To assess the acceptability and efficacy of a schools-based universal mindfulness intervention to enhance mental health and well-being.
A total of 522 young people aged 12–16 in 12 secondary schools either participated in the Mindfulness in Schools Programme (intervention) or took part in the usual school curriculum (control).
Rates of acceptability were high. Relative to the controls, and after adjusting for baseline imbalances, children who participated in the intervention reported fewer depressive symptoms post-treatment (P = 0.004) and at follow-up (P = 0.005) and lower stress (P = 0.05) and greater well-being (P = 0.05) at follow-up. The degree to which students in the intervention group practised the mindfulness skills was associated with better well-being (P<0.001) and less stress (P = 0.03) at 3-month follow-up.
The findings provide promising evidence of the programme's acceptability and efficacy.
Rapid and wide dispersal of passengers after flights makes investigation of flight-related outbreaks challenging. An outbreak of Salmonella Heidelberg was identified in a group of Irish travellers returning from Tanzania. Additional international cases sharing the same flight were identified. Our aim was to determine the source and potential vehicles of infection. Case-finding utilized information exchange using experts' communication networks and national surveillance systems. Demographic, clinical and food history information was collected. Twenty-five additional cases were identified from Ireland, The Netherlands, Norway, USA and Canada. We conducted a case-control study which indicated a significant association between illness and consumption of milk tart (OR 10·2) and an egg dish (OR 6) served on-board the flight. No food consumed before the flight was associated with illness. Cases from countries other than Ireland provided supplementary information that facilitated the identification of likely vehicles of infection. Timely, committed international collaboration is vital in such investigations.
Groupers and reef octopus are economically and ecologically important predators on Indo-Pacific coral reefs and known as solitary hunters. Here we describe a highly unique and unusual observation of a behavioural non-random association between the highfin grouper (Epinephelus maculatus) and the reef octopus (Octopus cyanea) in the Great Barrier Reef. Such an observation is highly novel given that the association crosses both the phyla and the invertebrate to vertebrate divide. The present study hypothesizes that the association is non-random and potentially the result of cooperative hunting but as such this requires further evidence and testing.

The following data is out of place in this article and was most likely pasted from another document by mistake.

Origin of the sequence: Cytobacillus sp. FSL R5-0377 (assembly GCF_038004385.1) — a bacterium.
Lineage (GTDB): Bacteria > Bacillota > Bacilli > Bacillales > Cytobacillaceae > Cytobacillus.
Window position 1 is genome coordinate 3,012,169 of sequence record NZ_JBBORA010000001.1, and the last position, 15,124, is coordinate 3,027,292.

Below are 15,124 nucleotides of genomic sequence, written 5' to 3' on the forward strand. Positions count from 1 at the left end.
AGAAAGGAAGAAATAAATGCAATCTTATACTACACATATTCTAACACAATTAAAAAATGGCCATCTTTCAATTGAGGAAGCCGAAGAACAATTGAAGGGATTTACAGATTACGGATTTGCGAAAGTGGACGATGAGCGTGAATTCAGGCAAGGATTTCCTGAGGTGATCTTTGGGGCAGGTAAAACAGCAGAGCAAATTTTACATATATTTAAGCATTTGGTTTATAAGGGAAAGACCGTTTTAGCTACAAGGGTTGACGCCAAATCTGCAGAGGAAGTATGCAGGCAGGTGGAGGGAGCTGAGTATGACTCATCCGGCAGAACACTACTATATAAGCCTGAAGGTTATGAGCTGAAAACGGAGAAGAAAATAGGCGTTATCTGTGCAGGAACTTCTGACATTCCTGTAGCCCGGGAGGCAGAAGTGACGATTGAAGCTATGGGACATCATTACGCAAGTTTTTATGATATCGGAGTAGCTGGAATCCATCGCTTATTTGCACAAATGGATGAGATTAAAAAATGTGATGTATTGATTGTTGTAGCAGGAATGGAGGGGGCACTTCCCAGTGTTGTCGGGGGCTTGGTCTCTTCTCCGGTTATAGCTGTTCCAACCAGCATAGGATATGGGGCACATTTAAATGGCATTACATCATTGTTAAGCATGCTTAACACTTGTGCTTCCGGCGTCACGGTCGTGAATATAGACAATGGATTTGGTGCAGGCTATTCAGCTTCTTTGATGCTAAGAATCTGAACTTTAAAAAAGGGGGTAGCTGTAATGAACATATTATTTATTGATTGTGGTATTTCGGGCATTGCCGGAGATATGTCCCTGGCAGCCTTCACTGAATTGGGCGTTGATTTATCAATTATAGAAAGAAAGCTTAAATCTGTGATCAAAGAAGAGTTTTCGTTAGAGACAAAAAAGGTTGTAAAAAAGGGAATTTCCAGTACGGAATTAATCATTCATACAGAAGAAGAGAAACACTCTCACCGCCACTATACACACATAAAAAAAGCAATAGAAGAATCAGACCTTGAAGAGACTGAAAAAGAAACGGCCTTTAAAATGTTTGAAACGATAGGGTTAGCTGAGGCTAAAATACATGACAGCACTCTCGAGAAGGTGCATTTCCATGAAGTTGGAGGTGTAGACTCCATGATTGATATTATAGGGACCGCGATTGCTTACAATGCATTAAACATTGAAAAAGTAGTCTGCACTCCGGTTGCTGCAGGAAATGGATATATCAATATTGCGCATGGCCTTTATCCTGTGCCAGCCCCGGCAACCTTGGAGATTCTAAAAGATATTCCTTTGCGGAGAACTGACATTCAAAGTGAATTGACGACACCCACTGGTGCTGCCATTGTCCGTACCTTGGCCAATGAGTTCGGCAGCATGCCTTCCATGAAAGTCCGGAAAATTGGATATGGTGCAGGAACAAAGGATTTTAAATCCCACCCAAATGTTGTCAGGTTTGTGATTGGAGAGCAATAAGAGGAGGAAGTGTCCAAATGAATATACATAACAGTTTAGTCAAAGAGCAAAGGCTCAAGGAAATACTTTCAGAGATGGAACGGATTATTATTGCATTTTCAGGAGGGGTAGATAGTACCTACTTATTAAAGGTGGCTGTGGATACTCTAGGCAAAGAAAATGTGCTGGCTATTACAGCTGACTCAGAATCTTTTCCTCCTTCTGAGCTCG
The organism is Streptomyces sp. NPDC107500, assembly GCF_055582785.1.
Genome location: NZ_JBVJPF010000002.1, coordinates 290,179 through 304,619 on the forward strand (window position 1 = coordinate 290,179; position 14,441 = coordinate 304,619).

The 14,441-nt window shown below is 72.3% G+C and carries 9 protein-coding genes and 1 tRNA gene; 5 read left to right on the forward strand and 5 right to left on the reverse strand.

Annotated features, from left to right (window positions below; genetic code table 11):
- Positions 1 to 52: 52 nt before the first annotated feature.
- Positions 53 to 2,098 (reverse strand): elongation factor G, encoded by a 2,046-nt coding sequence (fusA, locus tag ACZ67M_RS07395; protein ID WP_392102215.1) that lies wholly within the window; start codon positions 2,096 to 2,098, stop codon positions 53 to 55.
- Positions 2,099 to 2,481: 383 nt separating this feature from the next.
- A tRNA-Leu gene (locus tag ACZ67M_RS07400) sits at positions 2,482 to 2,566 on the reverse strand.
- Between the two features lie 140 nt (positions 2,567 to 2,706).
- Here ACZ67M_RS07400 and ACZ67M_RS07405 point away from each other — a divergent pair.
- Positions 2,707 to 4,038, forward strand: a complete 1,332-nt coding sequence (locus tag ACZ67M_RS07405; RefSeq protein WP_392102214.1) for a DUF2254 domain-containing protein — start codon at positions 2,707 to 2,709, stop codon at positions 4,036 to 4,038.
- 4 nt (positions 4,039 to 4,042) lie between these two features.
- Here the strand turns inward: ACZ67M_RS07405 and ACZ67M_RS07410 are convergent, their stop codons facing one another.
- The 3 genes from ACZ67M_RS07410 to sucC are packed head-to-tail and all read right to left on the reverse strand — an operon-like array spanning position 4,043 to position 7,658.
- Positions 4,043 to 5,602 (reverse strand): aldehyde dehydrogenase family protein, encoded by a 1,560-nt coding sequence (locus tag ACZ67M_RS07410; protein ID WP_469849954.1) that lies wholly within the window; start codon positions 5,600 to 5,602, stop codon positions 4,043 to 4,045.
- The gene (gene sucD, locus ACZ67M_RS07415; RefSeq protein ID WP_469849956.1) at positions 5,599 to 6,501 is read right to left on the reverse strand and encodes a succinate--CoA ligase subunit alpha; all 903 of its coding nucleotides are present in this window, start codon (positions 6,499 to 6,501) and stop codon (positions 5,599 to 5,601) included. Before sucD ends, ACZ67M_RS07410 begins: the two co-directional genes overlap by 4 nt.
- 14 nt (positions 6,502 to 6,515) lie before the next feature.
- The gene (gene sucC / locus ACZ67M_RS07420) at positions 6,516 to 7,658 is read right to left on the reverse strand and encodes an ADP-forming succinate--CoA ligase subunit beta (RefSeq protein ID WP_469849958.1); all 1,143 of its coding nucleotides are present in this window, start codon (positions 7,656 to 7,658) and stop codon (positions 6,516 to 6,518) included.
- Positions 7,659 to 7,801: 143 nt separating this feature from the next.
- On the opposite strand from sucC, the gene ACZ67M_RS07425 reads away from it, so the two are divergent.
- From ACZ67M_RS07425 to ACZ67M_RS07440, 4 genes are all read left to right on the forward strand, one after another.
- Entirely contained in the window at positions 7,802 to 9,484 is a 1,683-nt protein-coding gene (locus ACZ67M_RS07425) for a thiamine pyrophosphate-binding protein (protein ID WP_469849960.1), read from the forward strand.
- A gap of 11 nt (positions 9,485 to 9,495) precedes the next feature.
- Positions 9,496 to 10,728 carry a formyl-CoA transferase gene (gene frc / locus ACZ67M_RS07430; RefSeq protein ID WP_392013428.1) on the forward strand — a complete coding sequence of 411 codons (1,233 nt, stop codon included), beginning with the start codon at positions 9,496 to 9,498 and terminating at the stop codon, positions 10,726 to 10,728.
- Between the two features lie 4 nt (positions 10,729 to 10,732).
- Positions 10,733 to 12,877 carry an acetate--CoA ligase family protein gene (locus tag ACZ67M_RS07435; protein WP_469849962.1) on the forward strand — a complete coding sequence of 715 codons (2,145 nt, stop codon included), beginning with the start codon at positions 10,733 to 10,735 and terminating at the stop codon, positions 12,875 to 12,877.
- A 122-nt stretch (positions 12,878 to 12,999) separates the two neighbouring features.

The effects of source field plates on AlGaN/GaN High Electron Mobility Transistor reliability under off-state stress conditions were investigated using step-stress cycling. The source field plate enhanced the drain breakdown voltage from 55V to 155V and the critical voltage for off-state gate stress from 40V to 65V, relative to devices without the field plate. Transmission electron microscopy was used to examine the degradation of the gate contacts. The presence of cracking that appeared on both source and drain side of the gate edges was attributed to the inverse piezoelectric effect. In addition, a thin oxide layer was observed between the Ni gate contact and the AlGaN layer, and both Ni and oxygen had diffused into the AlGaN layer. The critical degradation voltage of AlGaN/GaN High Electron Mobility Transistors during off-state electrical stress was determined as a function of Ni/Au gate dimensions (0.1-0.17μm). Devices with different gate length and gate-drain distances were found to exhibit the onset of degradation at different source-drain biases but similar electric field strengths, showing that the degradation mechanism is primarily field-driven. The temperature dependence of sub-threshold drain current versus gate voltage at a constant drain bias voltage were used to determine the trap densities in AlGaN/GaN high electron mobility transistors (HEMTs) before and after the off-state stress. Two different trap densities were obtained for the measurements conducted at 300-493K and 493-573K, respectively.